Extreme Weather and Climate Change

Understanding how climate change is affecting extreme weather

photo by Paulo Brando

Team Collaborators
  • Natasa Skific Rutgers Dept. of Marine and Coastal Sciences
  • Judah L. Cohen Director of Seasonal Forecasting, Atmospheric and Environmental Research
  • Steve Vavrus Assistant Director, Center for Climatic Research

From disruptive winter cold spells to hotter, drier summers, heavier downpours, and more damaging hurricanes—it’s clear climate change is driving extreme weather events, but how?

Weather patterns are becoming increasingly “stuck,” which can lead to extreme events such as prolonged heatwaves, drought, heavy rains, and even winter cold spells. The increasing occurrence of these extremes is just what scientists have expected to occur as humans continue to emit heat-trapping greenhouse gases faster than natural processes can remove them.
Our Work
Led by Dr. Jennifer Francis, this work centers a few key questions whose answers could help us better understand the connections between climate change and global weather, and how to take action:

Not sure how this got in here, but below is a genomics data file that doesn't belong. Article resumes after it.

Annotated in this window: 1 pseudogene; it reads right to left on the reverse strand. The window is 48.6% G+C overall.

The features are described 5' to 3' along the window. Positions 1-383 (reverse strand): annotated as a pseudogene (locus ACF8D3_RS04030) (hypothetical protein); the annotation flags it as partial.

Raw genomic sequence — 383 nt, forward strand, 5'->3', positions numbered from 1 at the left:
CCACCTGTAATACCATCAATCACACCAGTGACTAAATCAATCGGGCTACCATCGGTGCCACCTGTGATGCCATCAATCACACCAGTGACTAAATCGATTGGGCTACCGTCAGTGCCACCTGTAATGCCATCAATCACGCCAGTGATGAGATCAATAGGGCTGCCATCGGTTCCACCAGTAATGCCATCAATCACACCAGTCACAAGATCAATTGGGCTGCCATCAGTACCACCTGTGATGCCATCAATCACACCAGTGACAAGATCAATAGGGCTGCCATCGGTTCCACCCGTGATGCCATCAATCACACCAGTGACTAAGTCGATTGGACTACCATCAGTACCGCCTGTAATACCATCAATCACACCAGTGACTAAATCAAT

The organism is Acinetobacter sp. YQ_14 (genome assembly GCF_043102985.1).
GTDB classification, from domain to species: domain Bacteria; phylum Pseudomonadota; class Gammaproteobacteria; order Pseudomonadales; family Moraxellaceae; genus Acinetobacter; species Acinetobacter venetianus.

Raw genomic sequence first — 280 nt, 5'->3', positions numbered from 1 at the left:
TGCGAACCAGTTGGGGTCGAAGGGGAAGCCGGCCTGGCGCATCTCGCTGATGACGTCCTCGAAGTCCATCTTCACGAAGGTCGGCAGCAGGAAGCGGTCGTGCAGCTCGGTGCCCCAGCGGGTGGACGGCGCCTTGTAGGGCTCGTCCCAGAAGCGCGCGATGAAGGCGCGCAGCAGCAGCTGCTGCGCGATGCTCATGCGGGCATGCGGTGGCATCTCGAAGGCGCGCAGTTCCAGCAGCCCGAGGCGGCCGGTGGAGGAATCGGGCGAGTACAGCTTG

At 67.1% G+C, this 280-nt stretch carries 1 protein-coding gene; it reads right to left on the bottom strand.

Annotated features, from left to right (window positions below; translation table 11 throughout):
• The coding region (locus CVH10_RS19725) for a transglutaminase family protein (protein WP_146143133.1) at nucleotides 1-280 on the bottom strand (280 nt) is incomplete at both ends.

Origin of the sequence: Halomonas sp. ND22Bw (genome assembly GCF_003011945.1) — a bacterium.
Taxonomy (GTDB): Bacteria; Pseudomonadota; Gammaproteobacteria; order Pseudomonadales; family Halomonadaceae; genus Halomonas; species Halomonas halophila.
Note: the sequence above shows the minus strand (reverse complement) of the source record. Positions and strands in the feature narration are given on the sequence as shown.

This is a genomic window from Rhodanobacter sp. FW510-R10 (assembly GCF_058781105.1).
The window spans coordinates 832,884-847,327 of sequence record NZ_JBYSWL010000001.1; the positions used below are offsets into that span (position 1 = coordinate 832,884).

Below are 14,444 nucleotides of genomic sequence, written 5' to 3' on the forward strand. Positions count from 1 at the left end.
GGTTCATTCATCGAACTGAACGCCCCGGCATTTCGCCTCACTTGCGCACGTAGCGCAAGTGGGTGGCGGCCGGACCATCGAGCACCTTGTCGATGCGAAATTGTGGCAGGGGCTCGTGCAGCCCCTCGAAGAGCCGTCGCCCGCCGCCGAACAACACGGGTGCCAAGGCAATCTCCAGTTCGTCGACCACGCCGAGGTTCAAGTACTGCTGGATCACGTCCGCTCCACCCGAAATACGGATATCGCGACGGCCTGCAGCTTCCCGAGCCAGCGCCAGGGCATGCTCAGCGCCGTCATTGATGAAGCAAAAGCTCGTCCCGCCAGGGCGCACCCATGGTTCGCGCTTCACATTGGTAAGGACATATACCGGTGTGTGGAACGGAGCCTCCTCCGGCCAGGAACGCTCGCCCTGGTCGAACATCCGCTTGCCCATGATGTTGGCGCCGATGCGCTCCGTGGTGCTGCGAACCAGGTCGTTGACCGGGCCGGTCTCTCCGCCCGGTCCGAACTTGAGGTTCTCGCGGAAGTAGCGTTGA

1. The Arctic has warmed 3 to 4 times faster than the globe as a whole. The resulting decrease in the temperature difference between the Arctic and temperate latitudes is weakening the west-to-east winds of the jet stream—the fast river of wind encircling the Northern Hemisphere at altitudes where jets fly and that creates and steers weather systems. How will this affect weather patterns, and especially extreme weather events in different places and seasons?
  2. How do natural oscillations (such as El Niño/La Niña) and climate-change-fueled oceanic heat waves affect the jet stream and the Arctic’s influence on weather patterns?
  3. Can the complex computer programs used to simulate the climate system (climate models) capture the Arctic/mid-latitude connections we observe in the real world?
  4. How does rapid Arctic warming affect the Stratospheric Polar Vortex and severe winter weather events?


Understanding how weather patterns are and may be affected by climate change is critical to analyzing climate risk. This research examines the hypothesis that rapid Arctic warming will cause weather regimes to become more persistent, which can lead to extreme events. Dr. Francis and other team members’ previous studies have also documented an increase in “whiplash” events—when one persistent weather regime is suddenly replaced by a different one, such as a drought being replaced by days of rain.

Research area
Partners & Collaborators
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